“When I heard about the Marvin Henry story, I was not surprised, but I was devastated and upset. I hate to say I expected that in Needham, but it didn’t surprise me, based on my experience growing up here and the stories I’ve heard from people of color here. To me, it was a call to action that this needs to stop. Something really upsetting about it was the similarity to the George Floyd murder. I think that’s really concerning. There were four police officers clearly abusing their force, over a black man, and I don’t think it’s a huge stretch to say what happened to George Floyd could theoretically happen in Needham. We have some of the same use of force restrictions, like similar wording. So yeah, it’s absolutely distressing.”

It also wasn’t a huge shock for Mertz to hear the Highland Avenue CVS was involved. According to Mertz, there have been stories about the business from people of color in Needham for a long time.

“As far as the CVS, my understanding is that this is not an isolated incident," said Mertz. "What I know is that it’s common for people of color in Needham to warn one another the CVS in the Heights is notorious for racial profiling and people following you around in the store. What’s concerning for me is that this has gone on for so long, and that it is a known thing in our community that this store is not a welcome place for people of color. It’s unfortunate it had to lead us to an event where the police abused their power and detained a black man for forty minutes on the street for us to finally get to the point of confronting CVS about it and actually get something done.”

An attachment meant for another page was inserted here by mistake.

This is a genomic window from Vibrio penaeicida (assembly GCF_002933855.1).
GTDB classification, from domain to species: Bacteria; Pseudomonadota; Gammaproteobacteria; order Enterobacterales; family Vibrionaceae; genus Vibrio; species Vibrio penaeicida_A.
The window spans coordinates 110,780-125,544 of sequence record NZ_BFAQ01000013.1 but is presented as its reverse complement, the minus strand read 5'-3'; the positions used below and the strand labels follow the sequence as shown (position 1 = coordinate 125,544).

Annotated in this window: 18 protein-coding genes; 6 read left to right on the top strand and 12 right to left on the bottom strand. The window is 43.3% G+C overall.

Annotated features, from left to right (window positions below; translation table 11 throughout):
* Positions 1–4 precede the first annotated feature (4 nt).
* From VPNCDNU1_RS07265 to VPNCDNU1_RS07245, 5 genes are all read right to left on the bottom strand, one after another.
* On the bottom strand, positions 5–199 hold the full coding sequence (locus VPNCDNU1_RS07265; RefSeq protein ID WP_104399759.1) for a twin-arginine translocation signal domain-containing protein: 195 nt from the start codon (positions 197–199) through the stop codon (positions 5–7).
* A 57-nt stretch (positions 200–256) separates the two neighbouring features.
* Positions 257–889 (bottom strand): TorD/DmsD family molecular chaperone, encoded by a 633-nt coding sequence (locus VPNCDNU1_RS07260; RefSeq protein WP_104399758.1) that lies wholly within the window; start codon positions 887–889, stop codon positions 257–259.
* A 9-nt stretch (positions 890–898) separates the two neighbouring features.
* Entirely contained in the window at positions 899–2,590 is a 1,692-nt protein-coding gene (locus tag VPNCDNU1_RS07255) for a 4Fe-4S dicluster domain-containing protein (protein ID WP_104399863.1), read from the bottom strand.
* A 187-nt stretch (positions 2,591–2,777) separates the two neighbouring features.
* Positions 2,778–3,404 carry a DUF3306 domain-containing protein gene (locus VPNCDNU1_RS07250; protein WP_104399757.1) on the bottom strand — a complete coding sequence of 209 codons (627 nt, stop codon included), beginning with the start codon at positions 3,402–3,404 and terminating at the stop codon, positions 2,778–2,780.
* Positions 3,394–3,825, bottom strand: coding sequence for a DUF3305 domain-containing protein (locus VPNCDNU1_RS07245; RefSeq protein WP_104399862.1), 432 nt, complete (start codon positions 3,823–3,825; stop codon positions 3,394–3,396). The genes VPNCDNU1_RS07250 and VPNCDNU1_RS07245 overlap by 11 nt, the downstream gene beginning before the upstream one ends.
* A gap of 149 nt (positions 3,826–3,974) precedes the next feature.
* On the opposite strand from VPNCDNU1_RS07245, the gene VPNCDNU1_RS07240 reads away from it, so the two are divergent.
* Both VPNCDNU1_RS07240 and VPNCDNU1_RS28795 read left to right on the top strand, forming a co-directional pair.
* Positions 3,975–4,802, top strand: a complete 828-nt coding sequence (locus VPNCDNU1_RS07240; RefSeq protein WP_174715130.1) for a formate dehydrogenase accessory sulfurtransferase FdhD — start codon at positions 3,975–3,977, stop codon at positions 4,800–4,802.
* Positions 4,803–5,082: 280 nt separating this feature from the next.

Interestingly, there are a couple of videos floating around YouTube of different Needham Police incidents in the same month. In one, Officer Fitzpatrick is accused of illegally detaining a person filming the WCVB studios, while in another from January 22, a Needham police officer continually responds to “sir are you a police officer” with “are you?”

It’s not apples to apples, and both sides of this debate will likely find something to confirm their suspicions in the videos. It is notable, though, to see that a Needham PD incident occurred involving some of the same officers in the same month.

Needham has announced they are going to hire an independent investigator to investigate the incident, but how that occurs is another big issue. Town Manager Kate Fitzpatrick did not respond to Hometown Weekly's request to talk about concerns with the investigation, but Mertz has his doubts about the whole thing.

“Based on my understanding of the way the town operates, I have some doubts. I want to believe they will find someone impartial, but I will definitely be looking into it, scrutinizing it and being my own independent oversight. I think the town gets away with a lot because generally, the population doesn’t pay much attention isn’t paying close attention to what’s going on, but I think that’s changing. I think more people are paying attention and the more people pay attention, the more we can exert our own public oversight of what the town’s up to. We might be alarmed by what we find.”

The Marvin Henry case has Needham's full attention. We will see how alarming the truth ends up being.